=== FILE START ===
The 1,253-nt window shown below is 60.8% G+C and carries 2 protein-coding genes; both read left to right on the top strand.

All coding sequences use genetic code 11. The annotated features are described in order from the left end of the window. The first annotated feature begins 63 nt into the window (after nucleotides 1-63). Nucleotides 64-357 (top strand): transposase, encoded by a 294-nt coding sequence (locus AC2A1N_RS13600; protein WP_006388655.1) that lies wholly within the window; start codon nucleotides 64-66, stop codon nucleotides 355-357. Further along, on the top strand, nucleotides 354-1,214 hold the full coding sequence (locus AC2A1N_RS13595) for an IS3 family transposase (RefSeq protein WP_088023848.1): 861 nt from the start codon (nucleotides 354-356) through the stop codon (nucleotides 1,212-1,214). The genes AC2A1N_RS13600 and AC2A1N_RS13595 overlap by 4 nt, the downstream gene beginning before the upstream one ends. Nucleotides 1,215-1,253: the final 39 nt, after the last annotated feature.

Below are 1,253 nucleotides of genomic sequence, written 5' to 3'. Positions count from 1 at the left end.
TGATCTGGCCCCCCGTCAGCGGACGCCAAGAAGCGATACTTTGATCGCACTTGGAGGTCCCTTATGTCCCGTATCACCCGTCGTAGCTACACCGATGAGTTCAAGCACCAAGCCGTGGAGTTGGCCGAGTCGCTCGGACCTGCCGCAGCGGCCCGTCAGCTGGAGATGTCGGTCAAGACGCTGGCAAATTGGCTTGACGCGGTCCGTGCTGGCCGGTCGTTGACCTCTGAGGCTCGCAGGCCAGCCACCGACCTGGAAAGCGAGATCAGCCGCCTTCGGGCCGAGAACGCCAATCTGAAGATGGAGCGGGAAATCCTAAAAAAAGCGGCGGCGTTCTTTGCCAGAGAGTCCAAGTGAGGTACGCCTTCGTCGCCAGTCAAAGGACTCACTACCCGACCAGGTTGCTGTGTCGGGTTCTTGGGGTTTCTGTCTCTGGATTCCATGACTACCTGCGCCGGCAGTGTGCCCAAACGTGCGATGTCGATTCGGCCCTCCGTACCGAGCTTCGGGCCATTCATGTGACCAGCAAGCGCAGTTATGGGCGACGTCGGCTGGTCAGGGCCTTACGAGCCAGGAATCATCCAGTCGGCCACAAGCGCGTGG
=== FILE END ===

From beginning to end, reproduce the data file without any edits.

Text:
The 1,253-nt window shown below is 60.8% G+C and carries 2 protein-coding genes; both read left to right on the top strand.

All coding sequences use genetic code 11. The annotated features are described in order from the left end of the window. The first annotated feature begins 63 nt into the window (after nucleotides 1-63). Nucleotides 64-357 (top strand): transposase, encoded by a 294-nt coding sequence (locus AC2A1N_RS13600; protein WP_006388655.1) that lies wholly within the window; start codon nucleotides 64-66, stop codon nucleotides 355-357. Further along, on the top strand, nucleotides 354-1,214 hold the full coding sequence (locus AC2A1N_RS13595) for an IS3 family transposase (RefSeq protein WP_088023848.1): 861 nt from the start codon (nucleotides 354-356) through the stop codon (nucleotides 1,212-1,214). The genes AC2A1N_RS13600 and AC2A1N_RS13595 overlap by 4 nt, the downstream gene beginning before the upstream one ends. Nucleotides 1,215-1,253: the final 39 nt, after the last annotated feature.

Below are 1,253 nucleotides of genomic sequence, written 5' to 3'. Positions count from 1 at the left end.
TGATCTGGCCCCCCGTCAGCGGACGCCAAGAAGCGATACTTTGATCGCACTTGGAGGTCCCTTATGTCCCGTATCACCCGTCGTAGCTACACCGATGAGTTCAAGCACCAAGCCGTGGAGTTGGCCGAGTCGCTCGGACCTGCCGCAGCGGCCCGTCAGCTGGAGATGTCGGTCAAGACGCTGGCAAATTGGCTTGACGCGGTCCGTGCTGGCCGGTCGTTGACCTCTGAGGCTCGCAGGCCAGCCACCGACCTGGAAAGCGAGATCAGCCGCCTTCGGGCCGAGAACGCCAATCTGAAGATGGAGCGGGAAATCCTAAAAAAAGCGGCGGCGTTCTTTGCCAGAGAGTCCAAGTGAGGTACGCCTTCGTCGCCAGTCAAAGGACTCACTACCCGACCAGGTTGCTGTGTCGGGTTCTTGGGGTTTCTGTCTCTGGATTCCATGACTACCTGCGCCGGCAGTGTGCCCAAACGTGCGATGTCGATTCGGCCCTCCGTACCGAGCTTCGGGCCATTCATGTGACCAGCAAGCGCAGTTATGGGCGACGTCGGCTGGTCAGGGCCTTACGAGCCAGGAATCATCCAGTCGGCCACAAGCGCGTGG